Iraq war opponents try 1923 ploy to start UK withdrawal.
History could repeat itself this week as nationalists use a decades-old parliamentary convention in a bid to force the Government into giving a timetable for pulling out of Iraq.
Plaid Cymru and the Scottish Nationalist Party are hoping to table an amendment to tomorrow's Queen's Speech calling for Ministers to put forward a 'progressive reduction' of Britain's presence in Iraq and for the plan to be debated by MPs.
Lightning could strike twice, as back in 1923 a similar ploy was used by the Liberal Party to force a vote on Britain's presence in Mesopotamia - now Iraq.
Then, as now, success depended on the Speaker's willingness to allow the amendment to be debated. Some Labour and Tory MPs, including former Chancellor Ken Clarke, have backed the idea, boosting its chances of being accepted.
Pressure is growing on Downing Street after sweeping gains for the Democrats in the United States mid-term elections. Senior Democrats want a phased withdrawal from Iraq, and Prime Minister Tony Blair is to speak to the Iraq Study Group, an inquiry led by former Secretary of State James Baker.
That has angered Plaid and the SNP, whose own bid to force a UK inquiry failed narrowly in parliament two weeks ago. Ministers argued an inquiry would damage troop morale.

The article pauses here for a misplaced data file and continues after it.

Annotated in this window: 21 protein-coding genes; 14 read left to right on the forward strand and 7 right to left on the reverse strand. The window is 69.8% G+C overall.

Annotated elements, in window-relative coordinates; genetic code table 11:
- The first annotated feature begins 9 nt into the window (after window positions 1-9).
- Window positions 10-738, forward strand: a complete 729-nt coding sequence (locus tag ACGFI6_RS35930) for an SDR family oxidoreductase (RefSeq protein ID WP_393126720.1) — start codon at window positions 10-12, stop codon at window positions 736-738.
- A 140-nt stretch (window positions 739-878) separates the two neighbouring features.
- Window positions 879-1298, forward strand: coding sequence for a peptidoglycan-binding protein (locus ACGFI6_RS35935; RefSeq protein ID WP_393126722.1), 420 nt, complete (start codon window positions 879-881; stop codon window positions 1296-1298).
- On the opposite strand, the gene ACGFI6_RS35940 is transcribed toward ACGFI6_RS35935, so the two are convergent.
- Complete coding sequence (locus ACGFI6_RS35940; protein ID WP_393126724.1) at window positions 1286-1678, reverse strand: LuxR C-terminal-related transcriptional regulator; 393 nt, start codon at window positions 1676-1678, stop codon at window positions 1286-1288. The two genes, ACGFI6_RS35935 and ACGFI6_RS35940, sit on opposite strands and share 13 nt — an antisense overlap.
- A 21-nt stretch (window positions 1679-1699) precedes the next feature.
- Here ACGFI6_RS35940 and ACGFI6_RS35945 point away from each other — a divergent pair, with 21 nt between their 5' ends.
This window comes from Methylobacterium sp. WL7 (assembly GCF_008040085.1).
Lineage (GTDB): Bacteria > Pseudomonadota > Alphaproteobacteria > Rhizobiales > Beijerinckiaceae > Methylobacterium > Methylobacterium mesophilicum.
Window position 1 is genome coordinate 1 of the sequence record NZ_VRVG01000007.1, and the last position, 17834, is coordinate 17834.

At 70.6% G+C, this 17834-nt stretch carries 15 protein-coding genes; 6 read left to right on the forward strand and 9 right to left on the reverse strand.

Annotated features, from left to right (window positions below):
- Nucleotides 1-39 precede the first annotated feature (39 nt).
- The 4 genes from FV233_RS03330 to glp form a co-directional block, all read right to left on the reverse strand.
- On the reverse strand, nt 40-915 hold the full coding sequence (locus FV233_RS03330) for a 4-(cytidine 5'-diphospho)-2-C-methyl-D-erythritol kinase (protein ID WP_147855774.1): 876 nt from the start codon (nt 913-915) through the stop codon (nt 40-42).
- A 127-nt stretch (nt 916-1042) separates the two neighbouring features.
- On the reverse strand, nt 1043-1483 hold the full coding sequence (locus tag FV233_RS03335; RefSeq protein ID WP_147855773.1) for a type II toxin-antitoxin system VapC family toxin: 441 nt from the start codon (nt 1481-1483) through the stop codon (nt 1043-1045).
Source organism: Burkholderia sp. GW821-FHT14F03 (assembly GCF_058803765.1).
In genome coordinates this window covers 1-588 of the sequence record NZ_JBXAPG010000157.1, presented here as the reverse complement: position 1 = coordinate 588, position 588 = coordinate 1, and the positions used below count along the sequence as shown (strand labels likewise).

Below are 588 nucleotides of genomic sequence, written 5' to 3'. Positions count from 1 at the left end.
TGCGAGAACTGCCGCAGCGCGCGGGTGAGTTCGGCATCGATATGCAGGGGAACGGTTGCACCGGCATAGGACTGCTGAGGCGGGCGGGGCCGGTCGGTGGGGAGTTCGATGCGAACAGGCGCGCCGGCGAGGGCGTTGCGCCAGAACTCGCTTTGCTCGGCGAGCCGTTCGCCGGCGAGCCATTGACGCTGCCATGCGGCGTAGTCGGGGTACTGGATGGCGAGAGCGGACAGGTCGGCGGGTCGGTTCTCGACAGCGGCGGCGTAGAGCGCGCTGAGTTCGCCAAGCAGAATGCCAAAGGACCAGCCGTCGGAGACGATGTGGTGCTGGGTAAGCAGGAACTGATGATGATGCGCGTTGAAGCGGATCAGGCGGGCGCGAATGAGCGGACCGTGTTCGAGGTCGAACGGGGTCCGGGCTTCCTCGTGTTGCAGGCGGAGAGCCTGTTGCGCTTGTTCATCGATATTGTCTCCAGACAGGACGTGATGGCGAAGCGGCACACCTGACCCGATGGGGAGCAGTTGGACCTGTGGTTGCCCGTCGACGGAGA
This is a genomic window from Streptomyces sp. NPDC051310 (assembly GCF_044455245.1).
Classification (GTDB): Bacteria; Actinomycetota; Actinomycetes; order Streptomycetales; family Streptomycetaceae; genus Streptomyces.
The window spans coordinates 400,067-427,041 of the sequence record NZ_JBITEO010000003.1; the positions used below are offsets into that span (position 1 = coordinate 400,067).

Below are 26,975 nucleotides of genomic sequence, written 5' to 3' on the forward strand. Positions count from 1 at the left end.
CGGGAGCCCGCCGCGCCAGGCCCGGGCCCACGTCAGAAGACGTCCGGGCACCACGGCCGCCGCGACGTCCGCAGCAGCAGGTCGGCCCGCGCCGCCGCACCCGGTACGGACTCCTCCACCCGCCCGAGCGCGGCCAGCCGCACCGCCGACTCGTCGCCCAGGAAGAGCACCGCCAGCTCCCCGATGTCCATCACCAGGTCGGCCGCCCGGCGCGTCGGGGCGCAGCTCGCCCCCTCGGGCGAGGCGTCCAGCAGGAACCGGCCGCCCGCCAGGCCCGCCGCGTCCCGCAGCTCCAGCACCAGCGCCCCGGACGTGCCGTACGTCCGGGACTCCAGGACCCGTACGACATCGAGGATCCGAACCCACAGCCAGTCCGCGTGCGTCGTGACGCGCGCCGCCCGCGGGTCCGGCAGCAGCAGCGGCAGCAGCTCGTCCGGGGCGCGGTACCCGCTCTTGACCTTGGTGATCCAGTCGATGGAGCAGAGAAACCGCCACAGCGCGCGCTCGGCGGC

The Plaid/SNP idea is being supported by former Tory chancellor Mr Clarke, Clare Short, who last month left the Labour Party and Labour leadership contender John McDonnell.
Plaid MP Adam Price said the call in the amendment was a moderate one.
He said, 'It's an amazing situation where the Prime Minister is ready to go to the Guildhall to make a speech on foreign policy and to give evidence to the Baker commission in the United States.
'The only place he is not ready to explain his strategy is in the House of Commons, and that is completely unacceptable.'
Mr Price added, 'What we want to do in the next few days is ensure that there is enough support across the House, and we already have the support of a number of MPs.'
The Commons vote two weeks ago, when Plaid came within 25 votes of forcing an inquiry into the Iraq war, was the culmination of a long-running campaign by Mr Price which began with calls for Mr Blair to be impeached.
Mr Blair last night used his Guildhall speech - an annual event - to call for Iran and Syria to be engaged in efforts to secure peace in Iraq and the Middle East.
Mr Price said this apparent policy shift should also be the subject of a Commons debate.
In the past, Iran has been blamed for being behind attacks on coalition troops.
The waterway where four British personnel were killed on Sunday forms the boundary between Iraq and Iran and is heavily patrolled by British forces.
The names of the four dead are to be released today.
Rhondda MP Chris Bryant said any talks with Iran should take into account the country's human rights record.
Mr Bryant has written to Foreign Secretary Margaret Beckett and EU foreign affairs chief Javier Solana urging them to press Tehran to commute death sentences for 10 Ahwazi Arab men from the south-west of the country.
Amnesty International and Human Rights Watch say they did not have a fair trial, that their lawyers were not allowed to see them before their trial and that they were tortured into making false confessions.